Every day, we are all subjected to stress, and if we don't learn to handle it, we can quickly reach a point of general discomfort and burnout.
It is common knowledge that stress weakens the body and puts you at risk for certain diseases.
There are several different kinds of stress, and each one has a different degree of difficulty in coping with it.
Surely, everyone responds differently to the various stressors in our daily lives, but the end result is the same for everyone: Nervousness, anxiety, and overall discomfort.
All of these things contribute to worsened social dynamics/soft skills, and lower working efficiency.
Let's look at the most critical aspects of stress, how it functions, why it puts our wellbeing at risk in some situations, and what genes are linked to stress.
What Is Stress?
Any change that induces physical, mental, or physiological tension is generally referred to as “stress”.
When the present situation exceeds our ability to handle it, we become stressed.
Now, stress is often perceived to be that everyday tension we all feel, but the thing is, this type of stress can actually be categorized as “constructive stress”.
As a matter of fact, we need stress in order to perform at our best, BUT...
The issue arises when the stress becomes excessive.
This may be the product of a heavy emotional load, a significant loss, or a series of mild, consecutive headaches that we are unable to recover from because they occur much too often.
When we reach our physiological optimum, optimal stress leads to optimal efficiency.
After that, the stress grows, and our efficiency decreases proportionally.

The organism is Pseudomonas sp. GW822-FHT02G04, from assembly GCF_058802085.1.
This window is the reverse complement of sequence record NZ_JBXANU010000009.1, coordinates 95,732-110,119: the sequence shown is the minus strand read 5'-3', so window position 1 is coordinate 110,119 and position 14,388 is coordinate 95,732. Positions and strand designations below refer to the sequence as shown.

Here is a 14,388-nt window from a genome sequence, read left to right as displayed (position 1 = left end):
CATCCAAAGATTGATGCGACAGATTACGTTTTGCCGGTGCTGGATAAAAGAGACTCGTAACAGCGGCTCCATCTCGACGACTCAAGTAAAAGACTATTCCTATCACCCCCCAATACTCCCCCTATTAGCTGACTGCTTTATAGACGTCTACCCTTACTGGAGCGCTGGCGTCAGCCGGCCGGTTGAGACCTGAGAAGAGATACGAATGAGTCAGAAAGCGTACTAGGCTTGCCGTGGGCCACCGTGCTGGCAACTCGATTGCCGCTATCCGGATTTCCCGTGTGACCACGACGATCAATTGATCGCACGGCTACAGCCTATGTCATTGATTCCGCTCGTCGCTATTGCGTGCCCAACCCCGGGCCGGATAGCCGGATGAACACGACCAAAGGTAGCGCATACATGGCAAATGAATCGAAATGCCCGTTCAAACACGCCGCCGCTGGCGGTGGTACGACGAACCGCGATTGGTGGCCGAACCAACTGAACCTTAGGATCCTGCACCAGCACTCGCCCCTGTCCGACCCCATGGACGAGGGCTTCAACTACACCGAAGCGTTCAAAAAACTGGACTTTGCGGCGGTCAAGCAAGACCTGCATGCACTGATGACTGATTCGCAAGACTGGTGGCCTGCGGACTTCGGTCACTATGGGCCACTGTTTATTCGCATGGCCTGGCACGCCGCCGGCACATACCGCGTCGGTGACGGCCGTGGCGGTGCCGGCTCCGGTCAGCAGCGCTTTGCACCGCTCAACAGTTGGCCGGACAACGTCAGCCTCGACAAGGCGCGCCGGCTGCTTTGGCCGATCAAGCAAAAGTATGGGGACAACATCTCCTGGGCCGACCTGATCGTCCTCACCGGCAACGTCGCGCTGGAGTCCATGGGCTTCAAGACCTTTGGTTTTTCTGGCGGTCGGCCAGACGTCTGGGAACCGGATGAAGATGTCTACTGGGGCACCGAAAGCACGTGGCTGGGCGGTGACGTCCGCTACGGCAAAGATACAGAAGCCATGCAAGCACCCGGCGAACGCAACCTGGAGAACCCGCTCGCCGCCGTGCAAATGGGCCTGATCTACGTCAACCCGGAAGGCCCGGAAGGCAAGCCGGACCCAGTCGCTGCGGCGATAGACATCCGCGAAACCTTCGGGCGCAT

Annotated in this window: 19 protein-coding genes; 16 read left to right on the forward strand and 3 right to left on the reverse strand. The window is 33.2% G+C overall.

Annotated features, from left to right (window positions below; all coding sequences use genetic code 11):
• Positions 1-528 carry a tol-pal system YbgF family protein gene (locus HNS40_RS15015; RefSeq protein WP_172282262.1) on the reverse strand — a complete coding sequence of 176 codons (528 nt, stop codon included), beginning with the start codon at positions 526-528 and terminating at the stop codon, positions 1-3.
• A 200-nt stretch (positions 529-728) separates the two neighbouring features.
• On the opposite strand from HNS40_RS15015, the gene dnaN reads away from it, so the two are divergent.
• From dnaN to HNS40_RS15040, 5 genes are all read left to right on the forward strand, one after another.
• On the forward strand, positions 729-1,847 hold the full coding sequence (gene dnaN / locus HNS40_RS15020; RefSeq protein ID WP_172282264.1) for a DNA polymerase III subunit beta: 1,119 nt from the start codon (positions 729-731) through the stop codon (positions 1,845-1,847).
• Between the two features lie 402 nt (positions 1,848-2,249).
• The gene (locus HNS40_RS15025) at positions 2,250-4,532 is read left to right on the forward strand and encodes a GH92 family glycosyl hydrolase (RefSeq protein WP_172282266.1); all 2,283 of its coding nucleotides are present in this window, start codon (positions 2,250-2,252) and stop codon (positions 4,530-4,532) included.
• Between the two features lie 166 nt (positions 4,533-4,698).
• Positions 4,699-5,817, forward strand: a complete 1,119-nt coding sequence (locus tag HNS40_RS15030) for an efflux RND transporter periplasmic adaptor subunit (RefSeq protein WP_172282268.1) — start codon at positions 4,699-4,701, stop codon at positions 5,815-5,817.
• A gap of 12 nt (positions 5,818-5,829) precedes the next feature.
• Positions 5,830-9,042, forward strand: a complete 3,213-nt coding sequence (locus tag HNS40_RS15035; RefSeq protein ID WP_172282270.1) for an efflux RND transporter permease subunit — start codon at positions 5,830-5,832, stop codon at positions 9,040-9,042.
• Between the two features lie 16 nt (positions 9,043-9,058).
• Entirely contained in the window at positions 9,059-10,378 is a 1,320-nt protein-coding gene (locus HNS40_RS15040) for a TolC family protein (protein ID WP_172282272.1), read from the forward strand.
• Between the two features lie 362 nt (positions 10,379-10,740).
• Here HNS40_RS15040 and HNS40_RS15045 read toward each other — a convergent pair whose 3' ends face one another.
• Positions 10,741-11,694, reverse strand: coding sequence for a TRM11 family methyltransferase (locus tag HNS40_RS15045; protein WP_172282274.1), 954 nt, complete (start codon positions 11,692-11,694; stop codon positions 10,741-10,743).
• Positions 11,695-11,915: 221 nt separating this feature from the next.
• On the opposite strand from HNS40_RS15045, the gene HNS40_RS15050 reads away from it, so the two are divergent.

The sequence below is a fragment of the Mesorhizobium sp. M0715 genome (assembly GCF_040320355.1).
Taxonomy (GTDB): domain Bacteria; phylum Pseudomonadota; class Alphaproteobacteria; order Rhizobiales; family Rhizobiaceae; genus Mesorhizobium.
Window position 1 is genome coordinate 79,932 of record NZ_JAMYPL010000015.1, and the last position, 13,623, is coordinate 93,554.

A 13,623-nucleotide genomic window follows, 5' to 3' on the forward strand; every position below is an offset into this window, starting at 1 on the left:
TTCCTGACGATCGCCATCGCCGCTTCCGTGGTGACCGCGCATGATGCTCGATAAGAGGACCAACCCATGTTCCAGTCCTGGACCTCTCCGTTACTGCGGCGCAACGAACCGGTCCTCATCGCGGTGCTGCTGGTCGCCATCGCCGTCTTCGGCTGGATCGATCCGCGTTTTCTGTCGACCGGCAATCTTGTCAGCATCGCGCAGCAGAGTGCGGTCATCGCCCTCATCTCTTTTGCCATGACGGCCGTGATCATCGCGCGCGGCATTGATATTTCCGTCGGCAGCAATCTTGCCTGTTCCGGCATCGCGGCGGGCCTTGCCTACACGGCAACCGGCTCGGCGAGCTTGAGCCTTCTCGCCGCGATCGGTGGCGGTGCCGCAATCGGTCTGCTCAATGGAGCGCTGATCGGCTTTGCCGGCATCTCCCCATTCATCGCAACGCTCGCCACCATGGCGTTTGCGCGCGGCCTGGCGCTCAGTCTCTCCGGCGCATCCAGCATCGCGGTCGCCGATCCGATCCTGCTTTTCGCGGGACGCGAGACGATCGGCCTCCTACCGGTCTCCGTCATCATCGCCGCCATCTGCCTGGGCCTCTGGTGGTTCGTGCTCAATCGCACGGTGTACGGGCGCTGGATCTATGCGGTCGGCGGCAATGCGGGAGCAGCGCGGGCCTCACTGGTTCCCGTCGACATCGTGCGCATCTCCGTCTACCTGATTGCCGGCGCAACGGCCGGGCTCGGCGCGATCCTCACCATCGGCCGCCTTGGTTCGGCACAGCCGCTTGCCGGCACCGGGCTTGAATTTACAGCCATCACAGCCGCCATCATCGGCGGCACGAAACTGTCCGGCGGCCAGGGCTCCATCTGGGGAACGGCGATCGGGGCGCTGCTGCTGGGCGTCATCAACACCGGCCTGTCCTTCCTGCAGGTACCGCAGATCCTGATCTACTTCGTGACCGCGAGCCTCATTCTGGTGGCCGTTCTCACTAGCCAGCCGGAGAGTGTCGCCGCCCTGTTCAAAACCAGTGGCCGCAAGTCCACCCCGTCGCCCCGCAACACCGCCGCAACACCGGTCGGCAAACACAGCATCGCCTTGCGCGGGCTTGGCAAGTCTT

The worst thing about this is that we can consciously intensify the stress levels and most people actually do that.
For instance, this can happen if we invest our negative thoughts and worries in the stress factors.
"I'm not good enough", "I look silly doing this and that" or “This is not going to end up well for me” are common thoughts.
The psychological mechanisms that occur inside of us begin to work against us, and we begin to experience the well-known stress symptoms as and end result.
However, this is just one part of the picture, as there are other factors, such as - Genetics!
The Genetic Response
Before we talk about ways to deal with stress and anxiety, it is important to point out that perception and tolerance to stress are also linked to your genes!
The catechol-O-methyltransferase gene, or COMT for short, is one of the genetic factors that influences stress tolerance.
This enzyme is in charge of degrading catecholamines including dopamine, epinephrine, and norepinephrine, which is quite a difficult job.
Dopamine is a neurotransmitter that carries various signals between nerve cells, and it plays a role in the transmission of pain/stress signals across the body.
So, effectively, this enzyme may be one of the determining factors of how we perceive pain and stress.
Too much or too little Dopamine can impair cognitive function, so we need to find that sweet spot.
Dopamine levels increase when we are stressed, as we all know.
Because of this, if you generate more dopamine, you can perform poorly under stress.
Of course, if you generate less dopamine, you would do better since your dopamine levels are close to optimal, but then again, too little wouldn’t be good either.
When it comes to COMT, gender is just another deciding factor.
Now, this is mainly because estrogen suppresses the COMT enzyme, meaning that the activity of this enzyme in the prefrontal cortex in females is significantly lower than in males.
What this means is that females, by default, are closer to optimal dopamine levels, as opposed to males
So, while there are many variables that affect our ability to cope with pain and stress, at the end of the day, it's all about how you RESPOND to your perception of stress, which will determine your outcome.
Does this then mean that the stress response is not all automatic and can be controlled and regulated? ABSOLUTELY!
In part 2 of this article series, we’re going to give you our BEST actionable tips to manage stress.